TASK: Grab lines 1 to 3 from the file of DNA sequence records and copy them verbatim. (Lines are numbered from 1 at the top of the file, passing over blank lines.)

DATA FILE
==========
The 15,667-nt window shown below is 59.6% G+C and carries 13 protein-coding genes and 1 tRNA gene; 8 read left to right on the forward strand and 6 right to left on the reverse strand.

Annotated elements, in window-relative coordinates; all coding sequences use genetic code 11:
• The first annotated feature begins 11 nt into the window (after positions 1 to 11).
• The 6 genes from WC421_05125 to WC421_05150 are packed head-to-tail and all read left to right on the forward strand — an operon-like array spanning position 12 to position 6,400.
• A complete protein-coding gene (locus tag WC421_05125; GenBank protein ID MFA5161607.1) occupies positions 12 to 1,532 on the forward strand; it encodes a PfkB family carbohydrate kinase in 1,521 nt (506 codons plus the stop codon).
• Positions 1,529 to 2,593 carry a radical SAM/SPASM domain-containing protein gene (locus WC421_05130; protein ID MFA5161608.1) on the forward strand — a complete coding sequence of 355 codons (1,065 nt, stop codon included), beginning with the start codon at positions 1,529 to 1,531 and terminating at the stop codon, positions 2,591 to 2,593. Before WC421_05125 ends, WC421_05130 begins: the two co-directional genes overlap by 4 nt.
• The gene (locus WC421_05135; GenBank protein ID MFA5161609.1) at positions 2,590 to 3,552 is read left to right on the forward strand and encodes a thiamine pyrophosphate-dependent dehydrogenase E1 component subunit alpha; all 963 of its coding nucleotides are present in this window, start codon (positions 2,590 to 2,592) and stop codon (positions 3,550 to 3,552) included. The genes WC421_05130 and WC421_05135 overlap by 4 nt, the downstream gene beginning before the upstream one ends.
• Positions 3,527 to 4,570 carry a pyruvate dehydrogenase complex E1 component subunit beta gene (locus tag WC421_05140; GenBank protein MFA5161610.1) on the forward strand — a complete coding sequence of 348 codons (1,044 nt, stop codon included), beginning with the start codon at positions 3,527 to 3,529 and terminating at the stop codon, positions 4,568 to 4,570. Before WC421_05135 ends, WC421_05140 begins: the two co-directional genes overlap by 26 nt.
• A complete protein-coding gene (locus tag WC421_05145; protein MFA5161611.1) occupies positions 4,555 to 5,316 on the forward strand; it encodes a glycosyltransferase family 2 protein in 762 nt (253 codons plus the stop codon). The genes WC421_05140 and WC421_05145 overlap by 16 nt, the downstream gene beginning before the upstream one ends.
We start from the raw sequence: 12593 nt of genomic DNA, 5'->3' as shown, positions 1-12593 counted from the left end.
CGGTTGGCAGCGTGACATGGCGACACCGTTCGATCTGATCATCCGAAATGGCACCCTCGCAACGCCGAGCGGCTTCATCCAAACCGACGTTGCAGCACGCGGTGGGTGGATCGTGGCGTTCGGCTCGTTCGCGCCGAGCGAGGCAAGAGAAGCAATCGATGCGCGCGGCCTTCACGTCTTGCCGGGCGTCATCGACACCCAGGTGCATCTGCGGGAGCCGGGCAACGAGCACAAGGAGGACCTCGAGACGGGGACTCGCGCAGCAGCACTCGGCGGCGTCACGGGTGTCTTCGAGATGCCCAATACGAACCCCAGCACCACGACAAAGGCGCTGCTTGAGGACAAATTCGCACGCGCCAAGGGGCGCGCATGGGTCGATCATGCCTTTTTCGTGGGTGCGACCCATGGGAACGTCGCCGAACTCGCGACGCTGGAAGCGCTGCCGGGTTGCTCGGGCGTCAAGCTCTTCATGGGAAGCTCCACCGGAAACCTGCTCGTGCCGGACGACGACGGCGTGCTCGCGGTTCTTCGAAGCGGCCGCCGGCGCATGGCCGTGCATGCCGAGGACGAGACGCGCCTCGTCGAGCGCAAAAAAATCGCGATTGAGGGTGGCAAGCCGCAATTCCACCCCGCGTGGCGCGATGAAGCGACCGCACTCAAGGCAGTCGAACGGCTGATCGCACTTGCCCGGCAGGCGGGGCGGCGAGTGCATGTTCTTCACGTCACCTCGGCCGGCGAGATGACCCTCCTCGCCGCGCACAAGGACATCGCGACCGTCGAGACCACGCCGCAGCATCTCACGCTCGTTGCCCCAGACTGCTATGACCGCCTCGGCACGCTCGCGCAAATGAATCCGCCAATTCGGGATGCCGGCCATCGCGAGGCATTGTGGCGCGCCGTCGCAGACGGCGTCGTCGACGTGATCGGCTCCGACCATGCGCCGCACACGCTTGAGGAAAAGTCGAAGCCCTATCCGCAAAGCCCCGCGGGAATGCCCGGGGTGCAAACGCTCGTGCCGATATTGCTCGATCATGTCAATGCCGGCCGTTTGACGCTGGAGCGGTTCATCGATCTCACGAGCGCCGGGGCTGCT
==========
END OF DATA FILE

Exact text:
The 15,667-nt window shown below is 59.6% G+C and carries 13 protein-coding genes and 1 tRNA gene; 8 read left to right on the forward strand and 6 right to left on the reverse strand.

Annotated elements, in window-relative coordinates; all coding sequences use genetic code 11:
• The first annotated feature begins 11 nt into the window (after positions 1 to 11).